Bahrain at a Glance
Business Etiquette in BahrainiStockphoto
Getting acquainted with Arab traditions and etiquette in advance is recommended.
Bahrain has a reputation of being the most liberal of the GCC states. While this is certainly true, it is also important to remember that Bahrain is an Islamic state with a society deeply rooted in local traditions and customs. The style of conducting business in Bahrain therefore differs widely from that in Western Europe or the USA. A basic understanding of Bahraini culture can earn you respect and give you the edge over your competitors.
Business Meetings in Bahrain
Arab culture is known for its hospitality, and Bahrainis are no exception. This may have some bearings on your business meetings in Bahrain, as your host or business partner will probably observe traditional customs during your meeting, at least to a certain degree.
One of these traditions is the open-door policy: Don’t be surprised if your meeting is interrupted by the arrival of another guest. Your host is unlikely to turn anyone away, as this would be considered very rude. The initial greeting may be followed by a period of silence while you wait for tea or coffee to be served. Don’t refuse refreshments that are offered to you. The meeting starts once everyone’s cups have been filled – but don’t go like a bull at the gate.
Every business meeting is preceded by small talk, which happens either before, during or after refreshments. This serves to build trust and relationships – a vital aspect of business in Bahrain. You may be asked personal questions about your life and your family and are expected to show an interest in your host’s personal life, too. However, never ask any direct questions about female family members unless you know them very well, as this may cause embarrassment to your host.
Doing Business in Bahrain
It is unusual for any decisions to be made or contracts to be signed at a first meeting. In fact, be prepared for a much slower style of business than what you may be used to. As mentioned above, winning the trust of your Arab business partners is an important first step if you want to achieve anything. People don’t do business with strangers in Bahrain, so invest some time in building up a good reputation for yourself.
Similarly, your business partners will expect you to trust them, so being too pushy will come across as impolite. You should try taking people’s words as serious as you would a written agreement.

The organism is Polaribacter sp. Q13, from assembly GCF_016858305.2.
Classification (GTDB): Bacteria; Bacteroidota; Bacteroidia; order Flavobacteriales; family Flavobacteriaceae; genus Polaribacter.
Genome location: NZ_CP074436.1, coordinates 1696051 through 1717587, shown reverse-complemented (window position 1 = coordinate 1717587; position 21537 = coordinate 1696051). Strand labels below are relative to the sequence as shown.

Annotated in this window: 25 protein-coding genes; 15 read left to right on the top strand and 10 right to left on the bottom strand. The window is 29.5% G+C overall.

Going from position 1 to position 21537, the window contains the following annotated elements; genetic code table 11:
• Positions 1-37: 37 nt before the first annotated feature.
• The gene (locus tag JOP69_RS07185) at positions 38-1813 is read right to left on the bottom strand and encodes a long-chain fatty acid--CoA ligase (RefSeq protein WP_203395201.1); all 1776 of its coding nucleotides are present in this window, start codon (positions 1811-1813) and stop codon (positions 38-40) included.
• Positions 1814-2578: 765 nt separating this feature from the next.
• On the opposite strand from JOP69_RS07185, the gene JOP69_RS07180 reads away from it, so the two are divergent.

Business Communication in Bahrain
The style of communication may be something to get used to, too. It is not very direct and you will have to learn to interpret vague statements. This is due to the reluctance in Arab culture to be either the bearer of bad news or to simply refuse anybody anything. You are unlikely to ever receive a straight no in answer to your requests, and it’s a good idea to ban the word “no” from your vocabulary during business negotiations. A lack of commitment or very evasive language usually serves as sufficient indication of a negative answer.
Communication in Bahrain may be more formal than in your home country. It is important to use someone’s full name including title when you greet them. The most senior person should always be greeted first. This reflects a structure of society which is still very hierarchical and based on traditional family values.
Bahrain: Women in Business
Women are much better placed in the Bahraini business world and in society in general than in many other Arab countries. While female employment was traditionally limited to educational and medical professions, local women increasingly work in banking, finance and other service industries too. Expat women can be found in all sorts of professions – medical, legal, education, PR, and the hotel industry.
As a foreign woman working in Bahrain, you should nevertheless observe certain rules. First of all, dress conservatively, if only out of respect towards your host culture. Men and women often do not mingle in their free time – meals and entertainment are enjoyed separately. Try to keep a certain distance to your male colleagues, as being too friendly may be misinterpreted. There should be no physical contact between you and Bahraini men, not even during the greeting process.